Clarendon Press, 1997 - Computers - 605 pages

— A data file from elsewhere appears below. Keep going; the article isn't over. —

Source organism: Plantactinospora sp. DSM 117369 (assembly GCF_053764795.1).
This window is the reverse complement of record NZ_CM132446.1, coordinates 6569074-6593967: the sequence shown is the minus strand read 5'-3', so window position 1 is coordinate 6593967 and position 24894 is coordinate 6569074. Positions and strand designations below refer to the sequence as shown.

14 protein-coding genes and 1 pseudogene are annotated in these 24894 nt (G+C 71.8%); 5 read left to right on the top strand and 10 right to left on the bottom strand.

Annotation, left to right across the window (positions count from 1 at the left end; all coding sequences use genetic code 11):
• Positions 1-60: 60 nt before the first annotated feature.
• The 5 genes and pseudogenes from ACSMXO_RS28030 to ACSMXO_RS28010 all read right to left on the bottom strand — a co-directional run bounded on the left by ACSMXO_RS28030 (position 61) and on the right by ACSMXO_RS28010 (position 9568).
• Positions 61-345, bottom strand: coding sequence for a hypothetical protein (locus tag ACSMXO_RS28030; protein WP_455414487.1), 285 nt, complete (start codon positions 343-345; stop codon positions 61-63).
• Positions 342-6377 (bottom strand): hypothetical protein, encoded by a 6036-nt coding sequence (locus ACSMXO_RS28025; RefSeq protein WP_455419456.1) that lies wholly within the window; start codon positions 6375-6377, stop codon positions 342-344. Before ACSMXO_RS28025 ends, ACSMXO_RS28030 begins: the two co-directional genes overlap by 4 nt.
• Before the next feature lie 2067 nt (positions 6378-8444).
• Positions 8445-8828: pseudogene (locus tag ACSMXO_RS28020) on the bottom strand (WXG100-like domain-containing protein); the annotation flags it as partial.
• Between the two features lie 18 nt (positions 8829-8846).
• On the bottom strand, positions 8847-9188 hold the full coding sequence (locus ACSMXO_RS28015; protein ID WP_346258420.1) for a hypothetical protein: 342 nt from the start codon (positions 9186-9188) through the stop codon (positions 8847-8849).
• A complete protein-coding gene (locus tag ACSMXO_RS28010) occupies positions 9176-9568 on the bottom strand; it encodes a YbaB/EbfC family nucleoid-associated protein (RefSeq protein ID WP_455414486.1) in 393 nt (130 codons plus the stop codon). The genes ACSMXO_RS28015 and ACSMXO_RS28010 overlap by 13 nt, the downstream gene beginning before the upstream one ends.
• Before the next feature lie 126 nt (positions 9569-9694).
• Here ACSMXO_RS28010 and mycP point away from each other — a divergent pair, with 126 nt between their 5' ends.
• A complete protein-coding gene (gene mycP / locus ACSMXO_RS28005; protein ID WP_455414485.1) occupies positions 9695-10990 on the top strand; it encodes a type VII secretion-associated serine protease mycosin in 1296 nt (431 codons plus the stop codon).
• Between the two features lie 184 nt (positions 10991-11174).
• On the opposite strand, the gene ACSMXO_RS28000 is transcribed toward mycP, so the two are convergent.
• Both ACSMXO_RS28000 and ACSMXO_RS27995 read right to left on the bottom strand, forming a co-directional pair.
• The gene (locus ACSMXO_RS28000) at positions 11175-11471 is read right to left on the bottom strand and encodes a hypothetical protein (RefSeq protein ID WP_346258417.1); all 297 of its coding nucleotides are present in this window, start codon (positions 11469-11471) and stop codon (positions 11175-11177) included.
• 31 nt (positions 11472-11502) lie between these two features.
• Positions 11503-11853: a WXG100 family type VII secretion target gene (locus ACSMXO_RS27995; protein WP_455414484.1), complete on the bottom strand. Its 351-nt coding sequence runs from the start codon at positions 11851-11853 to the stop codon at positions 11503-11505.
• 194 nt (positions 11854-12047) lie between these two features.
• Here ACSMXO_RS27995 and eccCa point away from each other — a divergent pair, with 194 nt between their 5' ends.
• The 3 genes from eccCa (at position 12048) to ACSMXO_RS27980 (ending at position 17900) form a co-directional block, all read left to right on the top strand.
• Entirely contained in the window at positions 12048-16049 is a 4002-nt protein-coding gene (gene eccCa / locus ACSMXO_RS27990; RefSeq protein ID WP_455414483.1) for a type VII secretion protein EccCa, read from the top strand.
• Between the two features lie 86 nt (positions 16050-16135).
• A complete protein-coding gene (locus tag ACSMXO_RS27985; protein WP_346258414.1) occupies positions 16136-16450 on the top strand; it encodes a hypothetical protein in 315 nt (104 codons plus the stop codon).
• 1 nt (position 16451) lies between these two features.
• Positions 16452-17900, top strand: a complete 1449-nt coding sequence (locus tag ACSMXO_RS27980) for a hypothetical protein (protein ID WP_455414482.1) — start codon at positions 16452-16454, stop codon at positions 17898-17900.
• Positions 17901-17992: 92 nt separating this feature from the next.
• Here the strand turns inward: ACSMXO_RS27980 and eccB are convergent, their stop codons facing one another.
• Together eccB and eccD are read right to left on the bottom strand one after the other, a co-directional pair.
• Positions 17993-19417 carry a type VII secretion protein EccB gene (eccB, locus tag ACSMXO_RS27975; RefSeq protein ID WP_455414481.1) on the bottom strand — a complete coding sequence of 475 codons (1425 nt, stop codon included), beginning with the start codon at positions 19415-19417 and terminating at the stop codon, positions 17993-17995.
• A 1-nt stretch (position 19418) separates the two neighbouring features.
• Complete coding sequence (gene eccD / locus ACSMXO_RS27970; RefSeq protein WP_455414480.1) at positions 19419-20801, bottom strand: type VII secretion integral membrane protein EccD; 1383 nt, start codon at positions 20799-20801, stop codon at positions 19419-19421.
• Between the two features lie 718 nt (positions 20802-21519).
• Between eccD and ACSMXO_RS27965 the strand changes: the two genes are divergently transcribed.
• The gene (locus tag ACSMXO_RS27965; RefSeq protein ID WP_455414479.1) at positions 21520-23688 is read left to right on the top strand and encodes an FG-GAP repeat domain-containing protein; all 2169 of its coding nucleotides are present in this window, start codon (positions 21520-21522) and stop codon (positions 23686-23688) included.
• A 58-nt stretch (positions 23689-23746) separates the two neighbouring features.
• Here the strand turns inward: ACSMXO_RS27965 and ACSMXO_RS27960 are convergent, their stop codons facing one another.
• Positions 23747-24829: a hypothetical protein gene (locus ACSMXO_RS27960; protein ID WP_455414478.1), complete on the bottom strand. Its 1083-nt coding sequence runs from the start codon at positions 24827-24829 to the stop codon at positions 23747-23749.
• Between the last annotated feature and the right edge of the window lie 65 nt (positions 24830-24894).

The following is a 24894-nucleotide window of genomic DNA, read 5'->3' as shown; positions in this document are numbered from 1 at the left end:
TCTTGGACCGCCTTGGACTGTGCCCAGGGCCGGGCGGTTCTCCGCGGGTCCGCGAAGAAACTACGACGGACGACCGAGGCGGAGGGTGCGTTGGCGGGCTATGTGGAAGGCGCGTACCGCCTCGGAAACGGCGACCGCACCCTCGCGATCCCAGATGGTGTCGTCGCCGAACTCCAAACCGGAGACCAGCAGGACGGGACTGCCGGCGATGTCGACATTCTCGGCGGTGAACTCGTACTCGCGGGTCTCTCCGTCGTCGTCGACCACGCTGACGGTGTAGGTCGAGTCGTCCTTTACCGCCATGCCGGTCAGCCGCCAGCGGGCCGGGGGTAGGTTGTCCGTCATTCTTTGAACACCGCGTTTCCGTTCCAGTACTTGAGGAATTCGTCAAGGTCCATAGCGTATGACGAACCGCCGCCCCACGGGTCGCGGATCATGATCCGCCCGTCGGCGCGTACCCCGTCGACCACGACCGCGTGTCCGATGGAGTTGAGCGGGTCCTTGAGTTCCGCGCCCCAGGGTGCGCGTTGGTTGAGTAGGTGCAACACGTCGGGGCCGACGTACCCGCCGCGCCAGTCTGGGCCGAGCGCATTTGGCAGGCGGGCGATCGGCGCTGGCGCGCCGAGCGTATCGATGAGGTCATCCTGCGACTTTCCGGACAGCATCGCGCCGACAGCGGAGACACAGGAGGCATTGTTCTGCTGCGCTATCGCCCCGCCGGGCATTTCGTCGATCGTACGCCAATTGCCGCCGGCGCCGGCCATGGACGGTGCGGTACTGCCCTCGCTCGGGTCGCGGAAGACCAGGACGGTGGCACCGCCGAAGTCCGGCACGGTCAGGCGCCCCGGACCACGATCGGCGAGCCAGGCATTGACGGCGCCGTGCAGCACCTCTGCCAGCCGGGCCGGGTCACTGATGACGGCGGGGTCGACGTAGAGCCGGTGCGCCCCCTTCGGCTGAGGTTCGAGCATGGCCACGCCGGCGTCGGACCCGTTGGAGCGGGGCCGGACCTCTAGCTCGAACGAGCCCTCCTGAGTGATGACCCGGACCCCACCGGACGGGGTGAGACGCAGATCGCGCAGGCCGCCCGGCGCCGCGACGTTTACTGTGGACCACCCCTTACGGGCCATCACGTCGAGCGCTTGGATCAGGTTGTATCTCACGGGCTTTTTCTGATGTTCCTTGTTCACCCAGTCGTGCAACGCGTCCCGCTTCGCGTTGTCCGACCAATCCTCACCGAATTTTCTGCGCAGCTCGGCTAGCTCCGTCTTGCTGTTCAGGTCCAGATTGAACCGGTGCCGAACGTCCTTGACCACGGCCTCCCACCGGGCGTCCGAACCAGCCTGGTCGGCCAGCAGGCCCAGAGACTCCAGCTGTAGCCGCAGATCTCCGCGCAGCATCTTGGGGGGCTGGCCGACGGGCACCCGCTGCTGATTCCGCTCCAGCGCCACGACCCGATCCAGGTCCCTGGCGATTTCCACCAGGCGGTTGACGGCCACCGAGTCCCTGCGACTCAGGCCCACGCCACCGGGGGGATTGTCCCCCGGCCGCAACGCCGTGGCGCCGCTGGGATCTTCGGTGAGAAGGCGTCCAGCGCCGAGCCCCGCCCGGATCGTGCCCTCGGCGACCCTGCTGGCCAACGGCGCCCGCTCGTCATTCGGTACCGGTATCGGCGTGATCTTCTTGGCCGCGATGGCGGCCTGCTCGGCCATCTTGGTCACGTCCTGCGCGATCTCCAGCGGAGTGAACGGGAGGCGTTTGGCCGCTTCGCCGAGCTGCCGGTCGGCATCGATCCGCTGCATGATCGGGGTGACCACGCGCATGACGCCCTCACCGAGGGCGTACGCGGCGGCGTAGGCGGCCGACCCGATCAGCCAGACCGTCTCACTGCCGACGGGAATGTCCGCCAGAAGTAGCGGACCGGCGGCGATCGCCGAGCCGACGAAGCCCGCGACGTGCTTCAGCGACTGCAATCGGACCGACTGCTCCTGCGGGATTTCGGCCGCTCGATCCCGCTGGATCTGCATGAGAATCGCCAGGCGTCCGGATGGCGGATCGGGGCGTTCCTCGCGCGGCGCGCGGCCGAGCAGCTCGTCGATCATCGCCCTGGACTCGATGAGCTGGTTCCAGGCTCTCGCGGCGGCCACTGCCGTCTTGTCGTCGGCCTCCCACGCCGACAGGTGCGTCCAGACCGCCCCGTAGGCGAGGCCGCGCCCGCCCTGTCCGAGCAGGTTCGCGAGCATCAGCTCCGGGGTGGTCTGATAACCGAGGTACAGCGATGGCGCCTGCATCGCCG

For a novice this book is a mathematically-oriented introduction to modal logic, the discipline within mathematical logic studying mathematical models of reasoning which involve various kinds of modal operators - `like it is necessary' in philosophy, `it is believed' in cognitive science, `itis provable' in mathematics and `it is true after executing a program' in computer science. It is an advanced text which starts with very fundamental concepts and gradually proceeds to the front line of current research, introducing in full details the modern semantical and algebraic apparatus andcovering practically all classical results in the field. It contains both numerous exercises and open problems, and presupposes only minimal knowledge in mathematics. A specialist can use the book as a source of references. For the first time results and methods of many directions in propositional modal logic - from completeness and duality to algorithmic problems - are collected and systematically presented in one volume. Unlike other books, modal logic istreated here as a uniform theory rather than a collection of a few particular systems. It is the only book presenting the theory of superintuitionistic logics.
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